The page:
The fourth annual Voice and Vision Collaboration (VVC) paired 15 artists and 15 writers, to collaborate in creating new works of writing and art, inspired by each others’ work. Each partnership consists of two pieces of writing and two pieces of art. The writing is poetry or prose. The art submitted includes sculpture, paintings and mixed medium pieces.
The writers are all members of the Airdrie Writers Group and the artists are based in Airdrie and the surrounding area.
The VVC project will wrap up with a public event on Sept. 28 at Airdrie Public Library with music and refreshments. The event will “unveil” the 30 response pieces, showcase the artwork and include readings by the writers. Finally, some of the VVC pieces will be displayed at the APL during November and December 2019.
airdrielife is proud to support local artists and writers. A few of the works are featured on these pages but you find more of the VVC works and full bios on each artist/writer and their process online at airdrielife.com
“I was given a beautiful poem about how it feels to have anxiety. I didn’t want to do a literal interpretation of the piece, so I chose to go more abstract. I pulled from my own experience with anxiety and wove in some imagery I got from my partner’s written work. “ Artist Kaleigh Kanary
Birds fill my chest
Frantic to escape
Beating my ribs
I fear I will fall
My throat clogged with feathers,
Unable to call for help.
My stomach burns,
On the verge of eruption,
Dense, dark stone
Filling my belly.
I breathe deeply,
Letting the birds fly,
From caged breast.
Each bird slowly
Finding its way free,
Soaring in an autumn sky.
meeting obsidian stones
Wearing them down
Leaving a beach of black sand
Where I can bask
in the warmth of the sun.
-by Sharon Christie
“When Melissa and I were paired that night in May, I first intended to write a serious piece about being distracted by bright shiny objects (I did eventually). But by the time I got home that night, the magpies had mysteriously acquired the names Madge and Mitch, and with names like that, how can you be serious? The question became: what are they talking about? Writing this was such fun, and entirely different in tone from my first submission. I giggled all the way through the writing.” – writer Margaret Hanna
Best Dressed Nest Competition by Margaret Hannah
“How does it look, Mitch? Do you think three pieces of Mojo wrapper is too fussy?”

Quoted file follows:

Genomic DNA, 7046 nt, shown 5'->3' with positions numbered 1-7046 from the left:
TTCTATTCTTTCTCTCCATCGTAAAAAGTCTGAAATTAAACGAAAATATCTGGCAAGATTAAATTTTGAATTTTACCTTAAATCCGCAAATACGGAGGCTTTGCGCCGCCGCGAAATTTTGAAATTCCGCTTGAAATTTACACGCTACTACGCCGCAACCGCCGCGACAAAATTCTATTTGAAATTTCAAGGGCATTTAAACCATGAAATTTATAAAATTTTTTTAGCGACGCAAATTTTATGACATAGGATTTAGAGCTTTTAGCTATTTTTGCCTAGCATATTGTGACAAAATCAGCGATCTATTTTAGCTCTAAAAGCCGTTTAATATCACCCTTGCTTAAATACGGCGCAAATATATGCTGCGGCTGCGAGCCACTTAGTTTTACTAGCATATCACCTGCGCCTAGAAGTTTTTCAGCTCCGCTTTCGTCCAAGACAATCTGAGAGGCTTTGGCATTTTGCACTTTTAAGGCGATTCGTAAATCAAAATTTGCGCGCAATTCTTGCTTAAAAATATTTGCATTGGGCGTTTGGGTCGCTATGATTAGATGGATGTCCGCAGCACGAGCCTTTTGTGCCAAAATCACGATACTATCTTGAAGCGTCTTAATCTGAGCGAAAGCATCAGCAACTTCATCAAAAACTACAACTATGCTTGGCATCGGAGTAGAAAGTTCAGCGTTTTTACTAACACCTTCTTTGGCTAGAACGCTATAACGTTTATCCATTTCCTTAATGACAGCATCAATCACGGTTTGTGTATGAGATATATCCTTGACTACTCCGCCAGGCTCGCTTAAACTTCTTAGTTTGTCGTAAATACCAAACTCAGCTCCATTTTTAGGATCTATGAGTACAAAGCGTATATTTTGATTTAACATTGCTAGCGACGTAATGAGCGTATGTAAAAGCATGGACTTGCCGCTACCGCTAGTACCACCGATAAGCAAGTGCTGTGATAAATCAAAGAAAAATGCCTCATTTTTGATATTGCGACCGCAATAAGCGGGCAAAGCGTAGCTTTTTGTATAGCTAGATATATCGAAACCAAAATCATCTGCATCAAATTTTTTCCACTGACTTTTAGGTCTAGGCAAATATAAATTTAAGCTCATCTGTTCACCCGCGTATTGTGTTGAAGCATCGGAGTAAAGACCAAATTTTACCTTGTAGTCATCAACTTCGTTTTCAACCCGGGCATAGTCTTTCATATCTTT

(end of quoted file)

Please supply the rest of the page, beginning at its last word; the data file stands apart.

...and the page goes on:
“No, not at all, Madge, they nicely complement the origami paper. You were right about eliminating the feather. It is just so . . . brown! Now, a goldfinch’s feather would be perfect. I regret not getting one of those Tanagers’ feathers when they were passing though last year.”
“Yes, but look at those Swarowski crystals, you’ve arranged them so well, they really set off the curve of the nest.”
“Now if only we could work in those buttons, then we could say we had the competition all buttoned up. Ha, Ha, Ha!
“Oh Mitch, you’re such a card. By the way, I heard Sid is one of the judges this year.”
“Sid? The sparrow from the apple tree? Ya gotta be kidding. What does he know about interior design? He thinks a bit of shredded plastic is haute couture.”
“Yah, I know, you’d think they’d get someone more knowledgeable. At least Jay and Woody are on the panel. They know quality. Just be thankful that old Loon isn’t on the panel again.”
“You’re right, Madge. Look, the judges are leaving the Redbreasts. We’re next.”
“Wait! What’s that cracking noise? Oh no! One of the eggs is hatching! No, not now! That will mess everything up!”
“Quick, Madge. Sit on the eggs and look nonchalant. Here, wrap this fur around your neck. That’ll distract them. Oh, hello judges, come on in. May I give you the tour?”
“With the response piece I try to take a visual that moves me from the work and use that as the inspiration. If the artist shares their intent or the story behind the piece, it is important to me to attempt to honour that while still being authentic to my work and creation.” writer Rayna Gunvaldsen
Our Love is in the Details
By Rayna Gunvaldsen
A feeling wouldn’t stay
So I searched for solid love
Something I could touch
Something I could name
Our love is…
In morning coffee brewed,
Or gifts to touch my heart?
Kind words gently spoken,
Or kisses in the dark?
Each time I thought I’d found it
I’d hold it to the light
And like dew it turned to mist